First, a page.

Use this URL to cite or link to this record in EThOS: https://ethos.bl.uk/OrderDetails.do?uin=uk.bl.ethos.747716
Title: Killing time : a relational theory of homeless addiction
Author: Burraway, Joshua
ISNI:       0000 0004 7232 2877
Awarding Body: UCL (University College London)
Current Institution: University College London (University of London)
Date of Award: 2018
Availability of Full Text:
Access from EThOS:
Full text unavailable from EThOS. Please try the link below.
Access from Institution:
Abstract:
Based on fourteen months of fieldwork in the London Borough of Tower Hamlets, this thesis explores the tragic relational and temporal complexities of homeless addiction in the context of late liberalism. Historically speaking, the majority of research on homelessness relates to discussions of public policy and “service access,” with the primary focus on macroeconomic factors. Furthermore, within this scholarly milieu, the question of addiction has typically been relegated to the periphery, acknowledged as a taken-for-granted condition or “driver” of homelessness, but rarely explored as an existential, political or ethical phenomenon in its own right. Notable exceptions within anthropology are Desjarlais’ (1997) study of a Boston shelter along with Bourgois and Schonberg’s (2011) photoethnography of San Francisco's homeless heroin users. In both cases, the homeless body is conceived at once as the locus and the instrument of political power, capricious and abjectifying though it may be. This thesis represents an extension of these seminal ideas, conceiving the homelessaddicted body as neither diseased, pathological nor singular, but as a plural body in ceaseless melancholic transition between different forms of being. In a critical departure from the biomedical model of addiction, this thesis takes as its analytical focus the drug-induced blackout. For the homeless, the blackout is a time in which they become “somebody else.” The existential mechanics of the blackout – in which the vacuum left by the dissolution of memory is filled by the emergence of a new concealed presence – provide an alternative means of thinking through the complex entanglement between memory, loss, temporality, agency and discipline in lateliberalism. Operating through an alternative temporal economy to the one laid down by capitalism (where time is killed rather than spent) the blacked-out body is thus also a black-market body; one that forces us to confront our most taken-for-granted everyday conventions.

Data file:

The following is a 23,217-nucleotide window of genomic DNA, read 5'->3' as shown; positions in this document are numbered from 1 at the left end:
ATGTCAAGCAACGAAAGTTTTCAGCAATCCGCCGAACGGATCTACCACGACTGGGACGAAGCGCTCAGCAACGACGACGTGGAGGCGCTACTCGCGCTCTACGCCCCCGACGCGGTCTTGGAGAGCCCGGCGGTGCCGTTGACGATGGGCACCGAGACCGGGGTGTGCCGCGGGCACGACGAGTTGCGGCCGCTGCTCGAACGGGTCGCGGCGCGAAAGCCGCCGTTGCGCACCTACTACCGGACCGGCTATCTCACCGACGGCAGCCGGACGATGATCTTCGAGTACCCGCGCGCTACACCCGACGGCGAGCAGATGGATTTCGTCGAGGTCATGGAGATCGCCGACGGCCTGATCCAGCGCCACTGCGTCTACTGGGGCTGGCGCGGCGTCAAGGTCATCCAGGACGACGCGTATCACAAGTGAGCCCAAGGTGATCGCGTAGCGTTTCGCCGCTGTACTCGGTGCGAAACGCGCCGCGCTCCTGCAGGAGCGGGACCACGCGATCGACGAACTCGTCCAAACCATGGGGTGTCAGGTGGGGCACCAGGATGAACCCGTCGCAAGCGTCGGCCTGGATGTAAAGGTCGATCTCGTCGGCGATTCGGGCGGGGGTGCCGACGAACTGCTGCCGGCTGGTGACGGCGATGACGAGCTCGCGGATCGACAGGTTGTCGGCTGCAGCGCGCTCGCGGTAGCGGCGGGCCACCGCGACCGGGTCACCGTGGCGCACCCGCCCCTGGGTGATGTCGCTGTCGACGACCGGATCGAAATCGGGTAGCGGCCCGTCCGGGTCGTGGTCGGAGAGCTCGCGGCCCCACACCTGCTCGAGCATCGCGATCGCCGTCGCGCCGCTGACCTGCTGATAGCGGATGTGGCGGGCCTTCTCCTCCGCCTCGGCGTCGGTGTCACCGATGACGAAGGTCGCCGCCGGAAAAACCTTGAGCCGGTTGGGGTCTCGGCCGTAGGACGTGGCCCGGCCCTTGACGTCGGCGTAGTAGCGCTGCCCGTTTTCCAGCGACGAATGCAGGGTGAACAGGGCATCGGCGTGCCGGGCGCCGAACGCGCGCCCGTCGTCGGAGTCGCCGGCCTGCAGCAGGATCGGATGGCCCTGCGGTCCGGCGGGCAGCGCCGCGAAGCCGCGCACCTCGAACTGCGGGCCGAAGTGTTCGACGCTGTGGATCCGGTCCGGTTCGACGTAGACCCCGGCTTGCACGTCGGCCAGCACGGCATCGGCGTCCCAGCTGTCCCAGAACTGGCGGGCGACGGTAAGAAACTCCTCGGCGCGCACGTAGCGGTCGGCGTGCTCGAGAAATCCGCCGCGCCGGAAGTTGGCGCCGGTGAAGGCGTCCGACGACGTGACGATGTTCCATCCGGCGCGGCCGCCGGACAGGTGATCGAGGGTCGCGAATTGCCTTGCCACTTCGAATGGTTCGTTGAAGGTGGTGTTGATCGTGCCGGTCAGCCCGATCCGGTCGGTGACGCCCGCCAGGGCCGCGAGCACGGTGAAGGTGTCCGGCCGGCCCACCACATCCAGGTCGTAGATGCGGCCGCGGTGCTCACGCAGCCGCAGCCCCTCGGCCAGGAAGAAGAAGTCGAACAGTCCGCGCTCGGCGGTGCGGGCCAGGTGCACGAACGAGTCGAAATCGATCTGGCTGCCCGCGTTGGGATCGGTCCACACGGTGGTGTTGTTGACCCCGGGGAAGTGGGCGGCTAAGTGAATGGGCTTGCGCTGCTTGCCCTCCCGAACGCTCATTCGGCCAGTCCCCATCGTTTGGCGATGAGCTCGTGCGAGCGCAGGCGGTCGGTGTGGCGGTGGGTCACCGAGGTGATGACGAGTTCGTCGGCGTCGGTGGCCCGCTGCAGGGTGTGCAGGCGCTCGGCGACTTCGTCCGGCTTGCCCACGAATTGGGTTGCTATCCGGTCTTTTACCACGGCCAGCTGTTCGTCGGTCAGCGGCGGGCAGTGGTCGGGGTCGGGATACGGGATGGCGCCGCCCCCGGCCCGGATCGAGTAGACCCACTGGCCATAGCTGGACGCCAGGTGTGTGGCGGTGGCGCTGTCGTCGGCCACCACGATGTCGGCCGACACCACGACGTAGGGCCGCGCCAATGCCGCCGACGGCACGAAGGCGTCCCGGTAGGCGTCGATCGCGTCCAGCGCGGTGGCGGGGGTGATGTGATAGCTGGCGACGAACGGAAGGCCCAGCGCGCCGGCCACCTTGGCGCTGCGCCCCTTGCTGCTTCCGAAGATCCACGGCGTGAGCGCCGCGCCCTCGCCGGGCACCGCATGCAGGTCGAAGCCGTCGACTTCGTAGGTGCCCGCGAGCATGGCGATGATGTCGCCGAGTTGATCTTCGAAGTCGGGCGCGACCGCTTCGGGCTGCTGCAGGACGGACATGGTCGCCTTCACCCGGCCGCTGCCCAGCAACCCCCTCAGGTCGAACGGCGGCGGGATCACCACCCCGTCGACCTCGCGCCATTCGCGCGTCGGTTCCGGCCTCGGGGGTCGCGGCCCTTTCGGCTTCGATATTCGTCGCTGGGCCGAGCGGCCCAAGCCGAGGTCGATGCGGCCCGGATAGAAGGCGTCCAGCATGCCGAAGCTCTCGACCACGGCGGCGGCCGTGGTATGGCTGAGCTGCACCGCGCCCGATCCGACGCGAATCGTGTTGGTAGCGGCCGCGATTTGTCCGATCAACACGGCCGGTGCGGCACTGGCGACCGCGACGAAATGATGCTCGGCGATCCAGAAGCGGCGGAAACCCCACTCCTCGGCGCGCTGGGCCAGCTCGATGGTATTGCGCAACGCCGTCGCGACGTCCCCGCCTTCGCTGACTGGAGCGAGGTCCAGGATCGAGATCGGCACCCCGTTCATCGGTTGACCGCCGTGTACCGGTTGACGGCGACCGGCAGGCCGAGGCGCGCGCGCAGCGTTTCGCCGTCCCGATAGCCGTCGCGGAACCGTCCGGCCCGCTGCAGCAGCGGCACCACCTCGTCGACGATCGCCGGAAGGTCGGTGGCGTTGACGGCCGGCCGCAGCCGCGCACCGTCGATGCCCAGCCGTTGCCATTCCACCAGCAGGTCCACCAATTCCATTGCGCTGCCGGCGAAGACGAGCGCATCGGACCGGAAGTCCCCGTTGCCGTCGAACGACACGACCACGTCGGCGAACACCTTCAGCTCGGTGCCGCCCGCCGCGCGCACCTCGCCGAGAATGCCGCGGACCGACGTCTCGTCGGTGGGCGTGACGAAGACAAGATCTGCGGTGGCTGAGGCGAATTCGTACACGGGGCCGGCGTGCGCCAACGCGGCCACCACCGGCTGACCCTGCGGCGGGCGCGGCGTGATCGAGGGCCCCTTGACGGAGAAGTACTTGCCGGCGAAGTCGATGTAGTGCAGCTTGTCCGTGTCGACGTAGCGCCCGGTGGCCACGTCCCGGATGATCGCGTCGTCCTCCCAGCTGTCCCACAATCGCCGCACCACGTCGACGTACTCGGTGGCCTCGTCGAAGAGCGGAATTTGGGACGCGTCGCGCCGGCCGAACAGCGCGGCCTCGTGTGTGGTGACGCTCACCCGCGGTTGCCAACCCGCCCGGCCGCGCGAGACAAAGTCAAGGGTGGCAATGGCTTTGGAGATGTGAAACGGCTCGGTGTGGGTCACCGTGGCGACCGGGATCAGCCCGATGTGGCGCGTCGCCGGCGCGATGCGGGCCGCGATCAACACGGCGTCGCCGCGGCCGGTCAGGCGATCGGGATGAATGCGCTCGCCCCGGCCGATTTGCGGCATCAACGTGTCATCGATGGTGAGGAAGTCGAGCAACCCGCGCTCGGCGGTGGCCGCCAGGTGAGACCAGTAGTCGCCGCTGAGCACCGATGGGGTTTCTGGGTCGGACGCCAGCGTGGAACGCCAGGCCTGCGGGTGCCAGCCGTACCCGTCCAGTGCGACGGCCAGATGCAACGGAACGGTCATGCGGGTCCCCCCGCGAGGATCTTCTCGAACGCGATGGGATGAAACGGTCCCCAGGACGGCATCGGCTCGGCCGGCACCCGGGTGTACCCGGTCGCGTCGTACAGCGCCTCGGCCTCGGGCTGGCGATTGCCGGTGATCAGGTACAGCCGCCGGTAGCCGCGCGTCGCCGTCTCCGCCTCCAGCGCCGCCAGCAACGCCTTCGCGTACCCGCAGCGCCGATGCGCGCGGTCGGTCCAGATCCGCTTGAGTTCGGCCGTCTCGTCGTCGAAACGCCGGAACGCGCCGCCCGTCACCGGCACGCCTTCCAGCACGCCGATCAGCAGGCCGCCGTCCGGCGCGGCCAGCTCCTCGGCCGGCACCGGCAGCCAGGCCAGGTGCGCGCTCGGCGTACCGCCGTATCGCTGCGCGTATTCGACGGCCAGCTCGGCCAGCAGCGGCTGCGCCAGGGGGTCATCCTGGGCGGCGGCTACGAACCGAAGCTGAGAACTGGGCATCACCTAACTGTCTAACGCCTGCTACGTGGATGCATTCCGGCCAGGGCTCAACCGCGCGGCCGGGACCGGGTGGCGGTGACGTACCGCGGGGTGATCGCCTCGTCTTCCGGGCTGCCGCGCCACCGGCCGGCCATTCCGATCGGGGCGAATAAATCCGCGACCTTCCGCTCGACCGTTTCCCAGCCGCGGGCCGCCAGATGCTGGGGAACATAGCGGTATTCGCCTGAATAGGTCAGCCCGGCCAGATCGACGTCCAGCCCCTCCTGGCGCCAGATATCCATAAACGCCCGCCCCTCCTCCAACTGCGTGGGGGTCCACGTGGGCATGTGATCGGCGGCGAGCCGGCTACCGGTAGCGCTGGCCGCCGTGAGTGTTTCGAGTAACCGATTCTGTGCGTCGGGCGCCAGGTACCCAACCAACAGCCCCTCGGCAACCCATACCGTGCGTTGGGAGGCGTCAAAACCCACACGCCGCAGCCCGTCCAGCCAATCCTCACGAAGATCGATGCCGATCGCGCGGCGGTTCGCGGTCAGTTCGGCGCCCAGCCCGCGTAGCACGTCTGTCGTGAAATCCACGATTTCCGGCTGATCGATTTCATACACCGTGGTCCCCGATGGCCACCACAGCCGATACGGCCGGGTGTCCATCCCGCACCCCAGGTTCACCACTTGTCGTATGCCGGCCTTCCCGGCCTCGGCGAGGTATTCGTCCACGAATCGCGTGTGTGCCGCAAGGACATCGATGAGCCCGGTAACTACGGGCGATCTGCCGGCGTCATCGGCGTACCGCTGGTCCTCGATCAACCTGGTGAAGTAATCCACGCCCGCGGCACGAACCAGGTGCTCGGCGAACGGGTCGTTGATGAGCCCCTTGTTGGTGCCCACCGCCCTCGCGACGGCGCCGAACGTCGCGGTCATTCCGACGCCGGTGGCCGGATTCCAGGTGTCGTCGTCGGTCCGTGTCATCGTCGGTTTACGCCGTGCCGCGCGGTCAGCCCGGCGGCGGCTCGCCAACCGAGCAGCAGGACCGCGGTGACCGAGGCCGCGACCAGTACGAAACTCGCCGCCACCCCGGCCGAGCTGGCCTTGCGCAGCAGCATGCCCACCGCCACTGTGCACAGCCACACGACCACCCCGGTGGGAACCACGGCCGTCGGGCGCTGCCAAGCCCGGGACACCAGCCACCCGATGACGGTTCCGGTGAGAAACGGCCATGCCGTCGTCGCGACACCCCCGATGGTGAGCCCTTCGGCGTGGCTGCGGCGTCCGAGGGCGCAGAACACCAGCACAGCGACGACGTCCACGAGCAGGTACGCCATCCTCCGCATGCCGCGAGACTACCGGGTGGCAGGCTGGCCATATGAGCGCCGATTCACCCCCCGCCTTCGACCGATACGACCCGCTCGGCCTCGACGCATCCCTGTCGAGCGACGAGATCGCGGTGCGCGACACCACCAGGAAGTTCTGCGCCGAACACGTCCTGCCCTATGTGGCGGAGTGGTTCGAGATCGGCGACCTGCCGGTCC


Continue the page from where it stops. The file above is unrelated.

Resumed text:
Supervisor: Not available Sponsor: Not available
Qualification Name: Thesis (Ph.D.) Qualification Level: Doctoral
EThOS ID: uk.bl.ethos.747716  DOI: Not available
Share: